Campostoma anomalum is readily distinguished by the remarkably long intestine wound many times around the air bladder (Moore 1968). It inhabits clear spring branches and creeks with sand and gravel bottoms, especially those with riffles (Coo, 1957; Miller, 1962; Ross, 1959). Its range includes most of the United States east of the Rocky Mountains and from the Great Lakes to the Gulf of Mexico. Although the range of C. anomalum includes the state of Louisiana only a few specimens are known from this state and recent collections produced this species for the first time west of the Mississippi River in Louisiana”. ” Collecting for this study began on April 9, 1967 and terminated June 1, 1968″.

“Collections from the streams of the eastern extension of Kisatchie Wold revealed stable populations of C. anomalumN. longirostris, and N. sabinae.”The distribution of these species is shown by record stations on Plate 2″.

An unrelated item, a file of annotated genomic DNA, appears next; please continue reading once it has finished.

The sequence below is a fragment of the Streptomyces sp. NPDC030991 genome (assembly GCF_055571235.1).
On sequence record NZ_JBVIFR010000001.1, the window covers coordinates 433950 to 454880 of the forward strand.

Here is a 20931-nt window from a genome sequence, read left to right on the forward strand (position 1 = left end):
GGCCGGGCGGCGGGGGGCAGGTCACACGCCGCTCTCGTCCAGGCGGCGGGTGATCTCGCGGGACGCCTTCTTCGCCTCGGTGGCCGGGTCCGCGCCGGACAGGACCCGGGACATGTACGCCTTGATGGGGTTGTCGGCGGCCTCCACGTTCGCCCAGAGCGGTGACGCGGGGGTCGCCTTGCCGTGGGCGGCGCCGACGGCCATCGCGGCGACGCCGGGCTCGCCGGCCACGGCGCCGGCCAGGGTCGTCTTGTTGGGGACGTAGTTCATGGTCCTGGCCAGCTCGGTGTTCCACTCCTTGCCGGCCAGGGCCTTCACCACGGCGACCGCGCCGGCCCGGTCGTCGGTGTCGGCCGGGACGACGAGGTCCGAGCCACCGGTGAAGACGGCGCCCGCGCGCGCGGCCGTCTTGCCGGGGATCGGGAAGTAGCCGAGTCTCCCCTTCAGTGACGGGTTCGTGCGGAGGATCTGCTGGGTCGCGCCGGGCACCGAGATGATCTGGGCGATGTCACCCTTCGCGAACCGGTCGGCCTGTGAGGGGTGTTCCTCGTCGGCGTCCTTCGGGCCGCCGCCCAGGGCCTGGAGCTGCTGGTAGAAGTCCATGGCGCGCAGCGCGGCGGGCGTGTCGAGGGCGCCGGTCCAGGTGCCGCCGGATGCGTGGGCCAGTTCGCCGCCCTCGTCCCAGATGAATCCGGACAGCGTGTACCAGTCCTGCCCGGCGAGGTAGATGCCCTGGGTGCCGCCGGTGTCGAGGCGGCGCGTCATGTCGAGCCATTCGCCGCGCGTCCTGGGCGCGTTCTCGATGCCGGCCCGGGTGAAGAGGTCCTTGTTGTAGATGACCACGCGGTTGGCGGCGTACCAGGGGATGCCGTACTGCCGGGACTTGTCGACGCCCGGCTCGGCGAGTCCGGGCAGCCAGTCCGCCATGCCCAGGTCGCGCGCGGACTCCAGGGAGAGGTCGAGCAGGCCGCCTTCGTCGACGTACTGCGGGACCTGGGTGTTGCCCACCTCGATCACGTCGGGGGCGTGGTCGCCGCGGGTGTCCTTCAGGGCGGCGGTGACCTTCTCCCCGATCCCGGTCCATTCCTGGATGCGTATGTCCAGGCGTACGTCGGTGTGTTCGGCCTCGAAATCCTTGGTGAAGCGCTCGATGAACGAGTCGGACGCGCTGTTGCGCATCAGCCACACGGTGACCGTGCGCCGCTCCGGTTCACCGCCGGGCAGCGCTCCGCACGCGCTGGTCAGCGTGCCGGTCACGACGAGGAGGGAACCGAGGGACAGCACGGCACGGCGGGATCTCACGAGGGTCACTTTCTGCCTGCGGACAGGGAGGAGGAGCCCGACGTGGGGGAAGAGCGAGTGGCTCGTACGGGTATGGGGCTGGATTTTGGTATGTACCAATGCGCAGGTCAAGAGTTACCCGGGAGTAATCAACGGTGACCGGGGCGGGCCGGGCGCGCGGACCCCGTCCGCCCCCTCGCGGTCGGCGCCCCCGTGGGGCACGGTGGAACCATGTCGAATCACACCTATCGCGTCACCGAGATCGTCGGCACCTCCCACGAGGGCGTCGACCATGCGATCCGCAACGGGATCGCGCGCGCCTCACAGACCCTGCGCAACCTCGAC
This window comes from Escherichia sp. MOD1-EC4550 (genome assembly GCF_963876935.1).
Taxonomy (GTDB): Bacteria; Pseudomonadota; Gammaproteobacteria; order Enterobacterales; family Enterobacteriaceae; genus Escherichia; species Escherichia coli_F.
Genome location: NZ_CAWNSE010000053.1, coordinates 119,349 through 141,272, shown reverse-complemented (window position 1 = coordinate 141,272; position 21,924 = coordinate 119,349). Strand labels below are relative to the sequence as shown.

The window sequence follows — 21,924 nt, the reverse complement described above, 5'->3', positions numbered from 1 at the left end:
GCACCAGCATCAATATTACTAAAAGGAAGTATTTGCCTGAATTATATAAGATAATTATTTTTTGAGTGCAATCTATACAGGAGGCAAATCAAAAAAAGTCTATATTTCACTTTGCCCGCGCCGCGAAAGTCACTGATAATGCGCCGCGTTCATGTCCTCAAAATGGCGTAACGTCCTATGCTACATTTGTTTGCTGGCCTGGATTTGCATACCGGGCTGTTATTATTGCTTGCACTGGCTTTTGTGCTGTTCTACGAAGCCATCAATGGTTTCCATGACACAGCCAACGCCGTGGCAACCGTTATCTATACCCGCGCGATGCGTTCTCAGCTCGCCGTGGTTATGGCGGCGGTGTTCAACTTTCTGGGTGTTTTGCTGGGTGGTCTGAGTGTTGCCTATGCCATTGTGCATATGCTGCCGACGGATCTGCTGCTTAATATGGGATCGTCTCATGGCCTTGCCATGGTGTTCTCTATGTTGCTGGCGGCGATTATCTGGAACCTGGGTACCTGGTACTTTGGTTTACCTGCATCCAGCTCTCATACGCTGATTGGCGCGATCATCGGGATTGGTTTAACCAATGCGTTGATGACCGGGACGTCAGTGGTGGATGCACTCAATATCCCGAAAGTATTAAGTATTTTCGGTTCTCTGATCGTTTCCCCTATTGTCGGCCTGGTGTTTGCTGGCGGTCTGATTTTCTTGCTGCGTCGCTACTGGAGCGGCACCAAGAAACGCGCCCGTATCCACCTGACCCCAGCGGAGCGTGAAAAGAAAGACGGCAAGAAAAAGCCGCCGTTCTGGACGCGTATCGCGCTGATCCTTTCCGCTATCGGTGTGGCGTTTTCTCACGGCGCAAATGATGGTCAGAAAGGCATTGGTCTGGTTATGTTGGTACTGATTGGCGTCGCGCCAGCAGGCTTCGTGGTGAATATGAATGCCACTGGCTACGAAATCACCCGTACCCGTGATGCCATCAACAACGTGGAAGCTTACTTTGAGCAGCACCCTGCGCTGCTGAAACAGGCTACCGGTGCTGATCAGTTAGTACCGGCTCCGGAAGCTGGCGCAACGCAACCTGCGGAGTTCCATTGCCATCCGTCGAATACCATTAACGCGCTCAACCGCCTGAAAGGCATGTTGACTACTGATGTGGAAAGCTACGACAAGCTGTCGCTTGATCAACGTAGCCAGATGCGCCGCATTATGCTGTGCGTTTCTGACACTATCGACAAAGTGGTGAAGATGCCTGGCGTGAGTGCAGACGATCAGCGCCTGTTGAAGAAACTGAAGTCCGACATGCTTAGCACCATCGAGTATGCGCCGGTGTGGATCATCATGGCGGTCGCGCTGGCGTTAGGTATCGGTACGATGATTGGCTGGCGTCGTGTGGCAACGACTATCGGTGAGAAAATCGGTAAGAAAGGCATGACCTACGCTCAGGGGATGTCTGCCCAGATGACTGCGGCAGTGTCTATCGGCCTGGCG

Plate 2a

Plate 2

“The distributions of N. longirostris and N. sabinae within the eastern extension of the Kisatchie Wold are of special interest since they are closely related to each other and have not previously been reported to occur in proximity to one another “.  “Although the two forms occur in streams that are apparently alike they were not found sympatrically in any stream”.

What Ross is stating is that although the two species are found in streams of similar makeup, the two species were not found occupying the same stream.

“All of the streams containing N. sabinae and N. longirostris possessed a high gradient and are characterized by sandy shoals and sudden fluctuations of the water levels due to runoff from the surrounding hills. It was interesting to note that streams occurring in the study area not possessing a high gradient did not support N. sabinae and N. longirostris“.

Some of the creeks in the study area possessed a high gradient but not the preferred sandy shoals needed for N. sabinae.  “When N. sabinae occurred, sand shoals were  abundant and N. sabinae was found in great number”.